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Back to Section One | Back to Arts & Entertainment
posted Friday, February 11, 2011 - Volume 39 Issue 06
Sublime Bruckner overshadows all else
Arts & Entertainment
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Sublime Bruckner overshadows all else

by Rod Parke - SGN A&E Writer

Vadim Repin at Seattle Symphony
February 5
Benaroya Hall


Well, the Berlioz wasn't French, and the 'Symphonie espagnole' wasn't Spanish, but oh my, the Bruckner was absolute heaven!

While I don't pretend to know how to make an orchestra produce a 'French' sound, I know it's not rocket science. Non-French conductors with non-French orchestras do it all the time. I think it has to do primarily with a leaner sonority from the strings. What we got in Berlioz's 'Overture to Benvenuto Cellini, Op. 23' was the usual rich sound the SSO strings do so well. Trouble was, that richness and warmth clouded the soundscape so that the winds in particular had to fight to be heard. The transparency one expects in Berlioz was altogether absent. Sure, all the notes were there, played with vitality and precision. It just didn't sound like Berlioz.

The main disappointment of the program was the first three movements of Edouard Lalo's 'Symphonie espagnole, Op. 21.' One got the impression that soloist Vadim Repin was more interested in showing off how fast he could play the notes than in any attempt to play with the Spanish rhythms. Everything was skimmed over at great-neck speed with almost no rubato and above all with absolutely no suggestion of the sensual swagger of a Spanish dance. Very little, for instance, was made of the accents in the rhythm of the 'seguidilla' with its distinctive flavor. This should be exciting music, full of fun, romance, and Latin sensuality. Instead, we got virtuosic display, impressive as it was, without any of the exotic fun.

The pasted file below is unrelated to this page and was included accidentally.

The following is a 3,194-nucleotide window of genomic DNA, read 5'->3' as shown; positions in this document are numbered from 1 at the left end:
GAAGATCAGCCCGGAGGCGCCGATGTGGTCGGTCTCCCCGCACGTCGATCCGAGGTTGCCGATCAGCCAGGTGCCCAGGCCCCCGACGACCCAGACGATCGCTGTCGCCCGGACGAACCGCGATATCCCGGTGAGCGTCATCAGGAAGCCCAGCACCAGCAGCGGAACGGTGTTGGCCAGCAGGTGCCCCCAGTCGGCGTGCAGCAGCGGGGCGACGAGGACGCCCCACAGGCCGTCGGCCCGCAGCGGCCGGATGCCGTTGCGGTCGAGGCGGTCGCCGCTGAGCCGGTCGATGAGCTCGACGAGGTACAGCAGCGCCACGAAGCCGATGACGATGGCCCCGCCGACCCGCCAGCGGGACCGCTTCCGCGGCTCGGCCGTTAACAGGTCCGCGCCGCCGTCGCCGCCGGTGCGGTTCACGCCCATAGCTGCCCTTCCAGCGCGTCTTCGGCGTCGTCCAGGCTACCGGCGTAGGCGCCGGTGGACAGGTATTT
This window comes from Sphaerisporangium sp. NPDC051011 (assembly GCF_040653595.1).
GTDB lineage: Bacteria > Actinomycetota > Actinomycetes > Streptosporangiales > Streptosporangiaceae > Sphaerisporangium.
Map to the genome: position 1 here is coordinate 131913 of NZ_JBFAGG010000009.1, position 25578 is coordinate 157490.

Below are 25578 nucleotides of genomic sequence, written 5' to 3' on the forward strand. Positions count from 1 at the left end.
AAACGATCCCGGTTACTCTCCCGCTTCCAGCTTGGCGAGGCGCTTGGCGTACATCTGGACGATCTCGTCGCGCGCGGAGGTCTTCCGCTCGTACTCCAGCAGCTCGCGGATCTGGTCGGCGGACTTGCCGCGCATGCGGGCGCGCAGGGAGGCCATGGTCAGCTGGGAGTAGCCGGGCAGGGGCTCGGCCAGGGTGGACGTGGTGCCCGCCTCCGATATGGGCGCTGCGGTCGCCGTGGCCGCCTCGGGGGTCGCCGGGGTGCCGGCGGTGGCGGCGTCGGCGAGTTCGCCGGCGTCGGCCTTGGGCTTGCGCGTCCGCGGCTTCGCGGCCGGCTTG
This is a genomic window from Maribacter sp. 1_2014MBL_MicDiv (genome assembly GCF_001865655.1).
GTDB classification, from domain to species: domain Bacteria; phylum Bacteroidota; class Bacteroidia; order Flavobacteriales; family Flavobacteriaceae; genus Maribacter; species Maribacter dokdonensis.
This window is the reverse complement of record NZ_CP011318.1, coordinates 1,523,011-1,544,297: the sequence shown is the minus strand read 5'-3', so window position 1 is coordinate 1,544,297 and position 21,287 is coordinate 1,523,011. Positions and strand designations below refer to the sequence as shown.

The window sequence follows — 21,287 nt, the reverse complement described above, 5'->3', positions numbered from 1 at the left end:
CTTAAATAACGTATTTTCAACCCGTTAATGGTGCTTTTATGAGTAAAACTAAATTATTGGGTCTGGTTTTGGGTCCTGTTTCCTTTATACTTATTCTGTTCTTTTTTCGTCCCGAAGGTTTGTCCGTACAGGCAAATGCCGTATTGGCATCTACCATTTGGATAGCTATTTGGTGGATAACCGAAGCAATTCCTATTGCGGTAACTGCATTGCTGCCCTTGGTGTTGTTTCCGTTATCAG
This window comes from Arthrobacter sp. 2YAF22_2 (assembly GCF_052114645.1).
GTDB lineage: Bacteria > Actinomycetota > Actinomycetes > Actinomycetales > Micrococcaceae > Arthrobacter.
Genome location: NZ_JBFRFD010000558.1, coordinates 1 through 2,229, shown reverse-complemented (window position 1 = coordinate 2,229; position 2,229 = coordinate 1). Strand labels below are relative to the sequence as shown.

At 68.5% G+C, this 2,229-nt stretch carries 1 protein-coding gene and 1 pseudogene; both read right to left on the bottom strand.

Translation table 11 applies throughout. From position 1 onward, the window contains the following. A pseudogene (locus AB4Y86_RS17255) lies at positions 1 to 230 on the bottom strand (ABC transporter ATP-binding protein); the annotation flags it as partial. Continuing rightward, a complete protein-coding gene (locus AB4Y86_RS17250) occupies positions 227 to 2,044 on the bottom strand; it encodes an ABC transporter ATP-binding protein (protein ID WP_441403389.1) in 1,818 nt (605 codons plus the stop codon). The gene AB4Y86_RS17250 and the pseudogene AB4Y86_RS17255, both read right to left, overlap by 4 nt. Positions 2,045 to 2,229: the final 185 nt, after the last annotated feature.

Finally, in the 'Andante' movement, the sun came out and things warmed up. Indeed, the violin lament was lovely, supported by gorgeous harmonies especially from the brass section. And the 'Rondo' finale was just fine, being well suited to the display of fabulous technique and little else.

What happened after intermission was a minor miracle. I have six recordings of this great pastoral 'Symphony No. 6 in A major' of Anton Bruckner, each satisfying in different ways. Gerard Schwarz led a performance that would stand tall with the best of them. I am a confessed Bruckner freak, and that makes me especially critical of how a conductor handles these beloved symphonies. Schwarz and his players gave this work all the love and respect it deserves. Exquisite shadings, lovely long lines, perfectly graded slopes up the many slow crescendos, powerful climaxes, and generally perfect tempi had me crying for joy more often than at any other concert this season.

It was almost embarrassing how much I loved this performance from a conductor I have so heavily criticized in the past. I have never before heard Gerard Schwarz conduct with such heart. I felt like I was inside him as he guided each moment. Nothing was rushed. Balances were perfect. Even John Cerminaro, whose sound I have criticized often, added gorgeous sonorities with his horn solos. Orchestral fortissimos were crowned by David Gordon's silvery but powerful trumpet.

Bruckner is famous for his 'cathedrals of sound,' those tremendous slow climaxes that build usually from a soft solo woodwind instrument, up through incredibly rich harmonies of growing volume and rhythmic pulses, to fortissimos that tax especially the brass sections. The danger is letting the fortissimos become ugly, over-blown splats of sound, and of letting the players lose their lips before the final blast. Bruckner symphonies are a long blow for any brass player! Schwarz kept every climax so musical and powerful that the effect was overwhelming in the best sense. The sound of the orchestral tuttis was indescribably beautiful.

I will be forever grateful to Gerard Schwarz for this evening.

Reviewer Rod Parke can be reached at rmp62@columbia.edu.

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